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Understanding eyewitness reports on Twitter during disasters


Zahra, Kiran; Imran, Muhammad; Ostermann, Frank O (2018). Understanding eyewitness reports on Twitter during disasters. In: 15th International Conference on Information Systems for Crisis Response and Management ISCRAM 2018, Rochester (USA), 21 May 2018 - 23 May 2018, 687-695.

Abstract

Social media platforms such as Twitter provide convenient ways to share and consume important information during disasters and emergencies. Information from bystanders and eyewitnesses can be useful for law enforcement agencies and humanitarian organizations to get firsthand and credible information about an ongoing situation to gain situational awareness among other uses. However, identification of eyewitness reports on Twitter is challenging for many reasons. This work investigates the sources of tweets and classifies them into three types (i) direct eyewitnesses, (ii) indirect eyewitness, and (iii) vulnerable accounts. Moreover, we investigate various characteristics associated with each kind of eyewitness account. We observe that words related to perceptual senses (feeling, seeing, hearing) tend to be present in direct eyewitness messages, whereas emotions, thoughts, and prayers are more common in indirect witnesses. We believe these characteristics can help make more efficient computational methods and systems in the future for automatic identification of eyewitness accounts.

Abstract

Social media platforms such as Twitter provide convenient ways to share and consume important information during disasters and emergencies. Information from bystanders and eyewitnesses can be useful for law enforcement agencies and humanitarian organizations to get firsthand and credible information about an ongoing situation to gain situational awareness among other uses. However, identification of eyewitness reports on Twitter is challenging for many reasons. This work investigates the sources of tweets and classifies them into three types (i) direct eyewitnesses, (ii) indirect eyewitness, and (iii) vulnerable accounts. Moreover, we investigate various characteristics associated with each kind of eyewitness account. We observe that words related to perceptual senses (feeling, seeing, hearing) tend to be present in direct eyewitness messages, whereas emotions, thoughts, and prayers are more common in indirect witnesses. We believe these characteristics can help make more efficient computational methods and systems in the future for automatic identification of eyewitness accounts.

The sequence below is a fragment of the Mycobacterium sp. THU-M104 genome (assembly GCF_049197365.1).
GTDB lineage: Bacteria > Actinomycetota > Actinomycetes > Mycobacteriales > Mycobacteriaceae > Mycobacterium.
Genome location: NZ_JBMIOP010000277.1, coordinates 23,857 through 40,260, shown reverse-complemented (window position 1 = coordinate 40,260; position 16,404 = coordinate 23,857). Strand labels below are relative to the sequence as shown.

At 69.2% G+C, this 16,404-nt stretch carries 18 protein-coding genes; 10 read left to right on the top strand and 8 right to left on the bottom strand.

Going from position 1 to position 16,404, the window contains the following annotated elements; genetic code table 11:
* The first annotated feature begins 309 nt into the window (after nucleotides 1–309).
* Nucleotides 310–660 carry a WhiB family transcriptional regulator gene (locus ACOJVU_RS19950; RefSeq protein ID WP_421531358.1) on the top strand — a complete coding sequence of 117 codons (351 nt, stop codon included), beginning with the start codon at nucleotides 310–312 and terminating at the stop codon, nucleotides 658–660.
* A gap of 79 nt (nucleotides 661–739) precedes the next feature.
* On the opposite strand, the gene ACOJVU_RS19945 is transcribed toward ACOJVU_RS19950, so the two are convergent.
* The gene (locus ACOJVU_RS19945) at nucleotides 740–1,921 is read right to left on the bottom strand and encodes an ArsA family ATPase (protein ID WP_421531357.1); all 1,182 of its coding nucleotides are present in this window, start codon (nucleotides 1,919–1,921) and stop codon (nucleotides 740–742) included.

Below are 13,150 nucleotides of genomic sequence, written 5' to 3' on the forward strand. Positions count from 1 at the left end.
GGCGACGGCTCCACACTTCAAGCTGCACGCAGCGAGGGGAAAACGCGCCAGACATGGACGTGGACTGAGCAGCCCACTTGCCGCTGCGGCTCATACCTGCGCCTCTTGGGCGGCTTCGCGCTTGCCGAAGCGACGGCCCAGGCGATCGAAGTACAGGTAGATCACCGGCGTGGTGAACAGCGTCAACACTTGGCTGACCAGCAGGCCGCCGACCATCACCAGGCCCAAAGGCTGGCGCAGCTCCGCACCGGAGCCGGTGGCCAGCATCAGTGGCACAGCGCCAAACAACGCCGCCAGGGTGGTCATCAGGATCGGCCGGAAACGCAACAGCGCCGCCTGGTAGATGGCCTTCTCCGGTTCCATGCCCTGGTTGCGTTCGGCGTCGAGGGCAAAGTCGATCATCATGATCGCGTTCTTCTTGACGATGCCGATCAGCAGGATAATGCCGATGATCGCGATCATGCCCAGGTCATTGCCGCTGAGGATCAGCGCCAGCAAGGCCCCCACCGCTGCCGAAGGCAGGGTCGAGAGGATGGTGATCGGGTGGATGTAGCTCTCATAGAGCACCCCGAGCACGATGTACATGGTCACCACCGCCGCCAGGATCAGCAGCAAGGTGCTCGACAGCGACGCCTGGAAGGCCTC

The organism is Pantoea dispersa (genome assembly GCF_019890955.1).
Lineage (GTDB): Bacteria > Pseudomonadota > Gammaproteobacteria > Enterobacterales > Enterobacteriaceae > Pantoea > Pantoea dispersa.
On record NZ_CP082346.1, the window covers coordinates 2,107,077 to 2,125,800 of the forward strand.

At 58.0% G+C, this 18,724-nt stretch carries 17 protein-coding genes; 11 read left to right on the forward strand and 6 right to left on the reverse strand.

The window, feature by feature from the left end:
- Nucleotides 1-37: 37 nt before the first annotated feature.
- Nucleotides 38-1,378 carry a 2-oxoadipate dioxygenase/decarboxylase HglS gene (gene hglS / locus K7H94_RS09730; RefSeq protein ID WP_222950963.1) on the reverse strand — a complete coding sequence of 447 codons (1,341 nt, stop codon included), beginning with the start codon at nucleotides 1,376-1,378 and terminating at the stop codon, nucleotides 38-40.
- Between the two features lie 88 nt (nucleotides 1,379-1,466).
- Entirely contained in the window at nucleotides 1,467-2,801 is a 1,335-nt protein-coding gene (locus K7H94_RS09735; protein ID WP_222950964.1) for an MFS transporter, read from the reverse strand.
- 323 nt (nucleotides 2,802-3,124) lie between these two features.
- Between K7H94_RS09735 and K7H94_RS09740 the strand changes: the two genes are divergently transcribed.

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Additional indexing

Item Type:Conference or Workshop Item (Paper), not_refereed, original work
Communities & Collections:07 Faculty of Science > Institute of Geography
Dewey Decimal Classification:910 Geography & travel
Language:English
Event End Date:23 May 2018
Deposited On:18 Jan 2019 09:33
Last Modified:29 Apr 2019 07:18
Publisher:ISCRAM
ISBN:978-0-692-12760-5
Additional Information:Conference Proceedings
OA Status:Green
Free access at:Official URL. An embargo period may apply.
Official URL:https://iscram2018.rit.edu/sites/rit.edu.iscram2018/files/docs/2018_ISCRAM_Conference_Proceedings.pdf

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